Lytton Smith & Adam O. Davis
Distantly Working Together: On Collaboration
In approaching the Treaty we approached the painting of the Treaty, notoriously unfinished (presumably because one half of the subject didn't show), and sought to finish it through some transatlantic participation, quid pro quo, one back scratched and so the other back now owed a scratching.
Was it, I wonder, me, who didn't show? If memory serves, we were writing the first poem in this manuscript in a monotone cube of a hotel room on a Christmas eve, both in the U.K. at the same time though not in the same hotel, meant to be converging from points British and American.
The absent subject was the British delegation at the Treaty of Paris, refusing to pose for Benjamin West’s painting, leaving a few of our founding fathers standing nebulously close to what looked like a rolling beige fog: What is collaboration without misunderstanding?
Some of our best moments likely came from a missing of the mark (blame the Atlantic). Hearing Marconi, inevident in Chelmsford (England, not Massachusetts), site from where the first transatlantic broadcast cabled a mysterious path Two Emma Toc, Writtle testing across an Atlantic used to freighting a darker cargo: we were writing towards each other’s mishearing, half-apprehensions, writing into frequent static.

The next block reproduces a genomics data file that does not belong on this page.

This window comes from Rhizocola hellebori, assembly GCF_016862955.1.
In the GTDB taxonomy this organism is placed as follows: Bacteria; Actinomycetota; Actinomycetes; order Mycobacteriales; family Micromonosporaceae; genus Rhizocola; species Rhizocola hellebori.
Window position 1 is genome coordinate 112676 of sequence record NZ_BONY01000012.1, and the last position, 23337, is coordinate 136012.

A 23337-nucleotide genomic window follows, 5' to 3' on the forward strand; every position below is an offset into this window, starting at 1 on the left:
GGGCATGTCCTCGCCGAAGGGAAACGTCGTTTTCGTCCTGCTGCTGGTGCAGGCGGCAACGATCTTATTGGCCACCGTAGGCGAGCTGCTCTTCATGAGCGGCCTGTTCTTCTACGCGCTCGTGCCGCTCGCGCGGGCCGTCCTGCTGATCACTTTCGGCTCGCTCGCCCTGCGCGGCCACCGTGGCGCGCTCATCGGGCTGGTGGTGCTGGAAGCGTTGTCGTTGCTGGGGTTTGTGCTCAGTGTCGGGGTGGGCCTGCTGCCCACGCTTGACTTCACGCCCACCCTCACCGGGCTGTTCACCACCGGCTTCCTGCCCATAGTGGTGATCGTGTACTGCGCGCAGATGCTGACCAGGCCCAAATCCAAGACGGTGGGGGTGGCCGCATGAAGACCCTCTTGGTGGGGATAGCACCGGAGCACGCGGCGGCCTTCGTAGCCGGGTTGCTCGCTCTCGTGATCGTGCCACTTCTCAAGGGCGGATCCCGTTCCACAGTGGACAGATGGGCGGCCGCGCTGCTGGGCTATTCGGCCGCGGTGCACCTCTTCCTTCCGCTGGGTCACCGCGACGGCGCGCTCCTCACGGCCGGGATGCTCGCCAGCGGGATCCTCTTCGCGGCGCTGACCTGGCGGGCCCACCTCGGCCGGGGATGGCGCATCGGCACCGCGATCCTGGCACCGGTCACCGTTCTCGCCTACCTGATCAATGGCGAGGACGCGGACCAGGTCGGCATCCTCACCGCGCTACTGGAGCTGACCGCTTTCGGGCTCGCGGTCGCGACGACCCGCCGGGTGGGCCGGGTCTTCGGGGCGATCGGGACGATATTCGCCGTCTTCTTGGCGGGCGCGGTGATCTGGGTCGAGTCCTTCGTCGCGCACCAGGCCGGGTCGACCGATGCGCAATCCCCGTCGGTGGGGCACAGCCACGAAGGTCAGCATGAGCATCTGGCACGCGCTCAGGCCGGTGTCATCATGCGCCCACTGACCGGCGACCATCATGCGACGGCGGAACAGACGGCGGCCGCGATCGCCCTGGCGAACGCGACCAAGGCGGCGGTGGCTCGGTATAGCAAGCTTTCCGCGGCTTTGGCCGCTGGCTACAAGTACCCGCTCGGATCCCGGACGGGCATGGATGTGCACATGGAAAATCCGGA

So we played a game of telephone without telephones, not even tin can and string ones, letting language unspool along with our sense of self or nationality (bowlers, Stetsons, Earl Grey, chicory) until we arrived at a shared voice—a vivsected vocality that spoke to our countries’ curious dissociation, the confusion between Frankenstein and his monster.
And then arrived revision—a revisionist history, really—undertaken with Afternoon Teas at Boston hotels a stone’s throw from the throwing overboard of the same tea earlier in history: by the time each poem was written, no one of us knew whose it was (unless Isabella’s, that ghost in the machine, static in the broadcast, irrepressible even when we went to press).
Authorship’s a tricky relationship: who can say who knows best when the two involved kept losing track of what was whose? Our lines of self blurred steadily throughout the revision, just as the tea met harbor-water and became a better tonic, leaf and salt.
A collaboration over a shared history—national, personal, domestic (in Manhattan prewars and Mojave adobes and riverside pubs)—lost its way in digital type gliding off a screen’s metaphor for the page, and in losing its way found the taste of salt-leaf in the flotsam bobbing where the borders are unsure.